Amid Boston Overdose Crisis, a Pair of Harvard Students Are Bringing Narcan to the Red Line
At First Cambridge City Council Election Forum, Candidates Clash Over Building Emissions
Harvard’s Updated Sustainability Plan Garners Optimistic Responses from Student Climate Activists
‘Sunroof’ Singer Nicky Youre Lights Up Harvard Yard at Crimson Jam
‘The Architect of the Whole Plan’: Harvard Law Graduate Ken Chesebro’s Path to Jan. 6
The number of Harvard affiliates who reported testing positive for coronavirus reached 103 on Friday, according to a University website.
Harvard University Health Services regularly updates the website with self-reported cases of positive coronavirus test results by Harvard affiliates, which includes individuals who are no longer on campus.
University President Lawrence S. Bacow informed affiliates of the first Harvard affiliate who tested positive on March 13, just three days after administrators informed students they had to leave campus. Bacow and his wife, Adele F. Bacow, have since contracted and recovered from COVID-19 themselves.
Since March, the number of Harvard affiliates who have reported positive test results has grown steadily as the number of cases throughout the country skyrocketed and most Harvard students left campus and dispersed across the world.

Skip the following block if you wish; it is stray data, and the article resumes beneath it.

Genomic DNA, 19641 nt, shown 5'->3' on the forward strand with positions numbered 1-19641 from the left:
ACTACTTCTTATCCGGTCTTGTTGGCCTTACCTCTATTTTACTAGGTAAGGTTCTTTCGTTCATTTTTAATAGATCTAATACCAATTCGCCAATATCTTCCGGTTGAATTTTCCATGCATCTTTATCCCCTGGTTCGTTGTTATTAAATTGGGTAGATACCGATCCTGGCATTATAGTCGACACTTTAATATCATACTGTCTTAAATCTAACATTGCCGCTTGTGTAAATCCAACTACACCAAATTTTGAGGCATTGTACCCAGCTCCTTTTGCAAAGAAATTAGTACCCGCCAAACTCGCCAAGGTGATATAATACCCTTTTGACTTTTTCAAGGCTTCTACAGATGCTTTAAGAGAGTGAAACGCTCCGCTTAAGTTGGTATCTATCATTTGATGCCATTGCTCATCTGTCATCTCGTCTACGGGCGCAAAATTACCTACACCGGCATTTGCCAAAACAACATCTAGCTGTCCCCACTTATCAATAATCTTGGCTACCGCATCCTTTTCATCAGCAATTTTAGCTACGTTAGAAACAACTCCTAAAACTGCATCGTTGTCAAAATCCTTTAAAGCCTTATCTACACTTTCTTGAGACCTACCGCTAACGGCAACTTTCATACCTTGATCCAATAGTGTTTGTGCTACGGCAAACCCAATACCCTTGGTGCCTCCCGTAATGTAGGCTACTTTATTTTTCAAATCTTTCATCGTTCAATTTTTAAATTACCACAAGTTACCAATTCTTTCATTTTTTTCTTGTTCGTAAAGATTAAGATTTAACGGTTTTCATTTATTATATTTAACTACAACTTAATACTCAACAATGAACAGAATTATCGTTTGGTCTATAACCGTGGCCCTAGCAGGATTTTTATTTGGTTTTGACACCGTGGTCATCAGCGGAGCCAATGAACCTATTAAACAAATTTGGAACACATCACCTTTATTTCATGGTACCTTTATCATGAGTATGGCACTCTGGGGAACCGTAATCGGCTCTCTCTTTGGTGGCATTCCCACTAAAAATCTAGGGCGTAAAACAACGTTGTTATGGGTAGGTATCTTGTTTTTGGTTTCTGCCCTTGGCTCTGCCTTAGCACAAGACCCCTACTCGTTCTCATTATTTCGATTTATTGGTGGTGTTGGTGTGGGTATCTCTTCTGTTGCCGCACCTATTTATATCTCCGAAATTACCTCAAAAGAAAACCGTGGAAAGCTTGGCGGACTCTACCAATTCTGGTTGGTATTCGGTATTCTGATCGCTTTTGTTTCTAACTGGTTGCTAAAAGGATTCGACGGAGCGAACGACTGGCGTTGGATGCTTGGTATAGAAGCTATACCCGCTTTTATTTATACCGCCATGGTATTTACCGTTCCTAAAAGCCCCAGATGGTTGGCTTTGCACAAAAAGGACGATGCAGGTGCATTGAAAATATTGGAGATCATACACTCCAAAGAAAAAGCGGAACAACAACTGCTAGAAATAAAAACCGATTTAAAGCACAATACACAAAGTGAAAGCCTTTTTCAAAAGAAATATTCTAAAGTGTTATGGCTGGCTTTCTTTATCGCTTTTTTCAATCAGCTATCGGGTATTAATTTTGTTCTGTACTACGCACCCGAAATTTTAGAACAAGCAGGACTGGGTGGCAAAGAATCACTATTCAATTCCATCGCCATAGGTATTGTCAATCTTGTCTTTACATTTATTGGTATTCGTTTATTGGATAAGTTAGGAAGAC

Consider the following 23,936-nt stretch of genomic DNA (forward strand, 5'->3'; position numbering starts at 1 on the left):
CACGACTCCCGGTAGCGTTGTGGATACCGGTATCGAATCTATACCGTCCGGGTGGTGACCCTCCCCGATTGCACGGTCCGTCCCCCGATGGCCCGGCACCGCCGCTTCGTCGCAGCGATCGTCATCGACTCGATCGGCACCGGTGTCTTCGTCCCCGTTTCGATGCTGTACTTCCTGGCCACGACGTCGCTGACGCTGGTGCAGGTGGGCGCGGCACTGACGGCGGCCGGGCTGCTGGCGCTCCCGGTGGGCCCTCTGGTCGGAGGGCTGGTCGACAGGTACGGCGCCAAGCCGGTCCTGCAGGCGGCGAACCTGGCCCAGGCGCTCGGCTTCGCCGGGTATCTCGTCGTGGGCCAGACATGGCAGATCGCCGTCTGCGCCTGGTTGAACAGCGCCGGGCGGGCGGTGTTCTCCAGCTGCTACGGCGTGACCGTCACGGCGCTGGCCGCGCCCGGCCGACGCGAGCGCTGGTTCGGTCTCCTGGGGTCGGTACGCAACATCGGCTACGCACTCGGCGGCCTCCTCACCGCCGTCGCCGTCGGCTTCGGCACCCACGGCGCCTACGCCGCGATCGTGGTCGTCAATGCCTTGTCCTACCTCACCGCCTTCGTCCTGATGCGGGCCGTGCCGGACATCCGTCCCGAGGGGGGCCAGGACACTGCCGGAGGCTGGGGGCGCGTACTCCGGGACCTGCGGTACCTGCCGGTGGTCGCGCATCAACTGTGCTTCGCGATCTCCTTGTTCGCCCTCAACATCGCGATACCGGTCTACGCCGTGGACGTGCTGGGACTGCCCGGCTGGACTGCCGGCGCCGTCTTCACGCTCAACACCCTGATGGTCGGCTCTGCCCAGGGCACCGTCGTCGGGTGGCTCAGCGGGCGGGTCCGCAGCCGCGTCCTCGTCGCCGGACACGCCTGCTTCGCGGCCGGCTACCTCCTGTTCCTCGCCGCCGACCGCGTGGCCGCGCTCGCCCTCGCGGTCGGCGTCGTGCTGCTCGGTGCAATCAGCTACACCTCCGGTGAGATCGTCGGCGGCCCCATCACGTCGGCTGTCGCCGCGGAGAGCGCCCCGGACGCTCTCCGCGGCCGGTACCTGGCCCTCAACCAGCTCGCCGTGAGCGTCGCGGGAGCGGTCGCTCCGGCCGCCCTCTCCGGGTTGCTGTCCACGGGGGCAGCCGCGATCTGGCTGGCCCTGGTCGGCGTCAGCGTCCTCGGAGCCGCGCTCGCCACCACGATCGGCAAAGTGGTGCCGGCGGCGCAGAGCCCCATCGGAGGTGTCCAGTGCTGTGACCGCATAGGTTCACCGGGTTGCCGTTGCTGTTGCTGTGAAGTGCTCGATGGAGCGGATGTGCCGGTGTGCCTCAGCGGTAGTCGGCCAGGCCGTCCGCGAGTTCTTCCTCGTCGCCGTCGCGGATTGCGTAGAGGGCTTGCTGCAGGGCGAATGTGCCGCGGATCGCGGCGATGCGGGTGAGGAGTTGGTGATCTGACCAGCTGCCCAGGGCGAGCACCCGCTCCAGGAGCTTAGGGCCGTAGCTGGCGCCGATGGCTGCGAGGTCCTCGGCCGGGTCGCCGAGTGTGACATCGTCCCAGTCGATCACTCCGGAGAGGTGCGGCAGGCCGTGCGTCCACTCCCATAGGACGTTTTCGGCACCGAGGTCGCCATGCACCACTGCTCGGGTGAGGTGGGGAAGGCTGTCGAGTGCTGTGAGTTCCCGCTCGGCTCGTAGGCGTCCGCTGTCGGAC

As of March 18, HUHS reported that four University affiliates tested positive for the virus. By March 30 the number had climbed to 27, and since then — in just under a month — it has more than tripled.
HUHS asks all Harvard affiliates to contact HUHS if they test positive for coronavirus to “assess the impact” the outbreak has on the University.
HUHS Director Giang T. Nguyen wrote in an emailed statement to The Crimson that HUHS reviews communications about coronavirus and determines whether or not to follow up on a “case-by-case basis.”
Nguyen added that HUHS maintains “regular contact” with all affiliates who test positive and are still on campus. He wrote that some individuals self-report once their symptoms ease and may already be in contact with their own health care provider; in those cases, HUHS may decide to forego regular communication with that person.
HUHS recommends people who test positive self-isolate until they are told by their healthcare provider or the Massachusetts Department of Public Health they are able to resume their “normal, daily activities,” Nguyen wrote.
“Until that time, we recommend to the person that they stay home, and avoid close contact with anyone, including household members,” he added. “When possible, use a separate bedroom and bathroom, and avoid sharing common spaces, including kitchens.”
Nguyen also wrote that HUHS asks people who test positive to reach out to close contacts they had in the last 14 days, who will then also need to self-quarantine for two weeks.
According to the University’s coronavirus website, anyone who has not been contacted by the Department of Public Health is “not deemed to have increased risk” because of exposure to a person who tested positive for the virus.
—Staff writer Fiona K. Brennan can be reached at firstname.lastname@example.org. Follow her on Twitter @FionaBrennan23.
Want to keep up with breaking news? Subscribe to our email newsletter.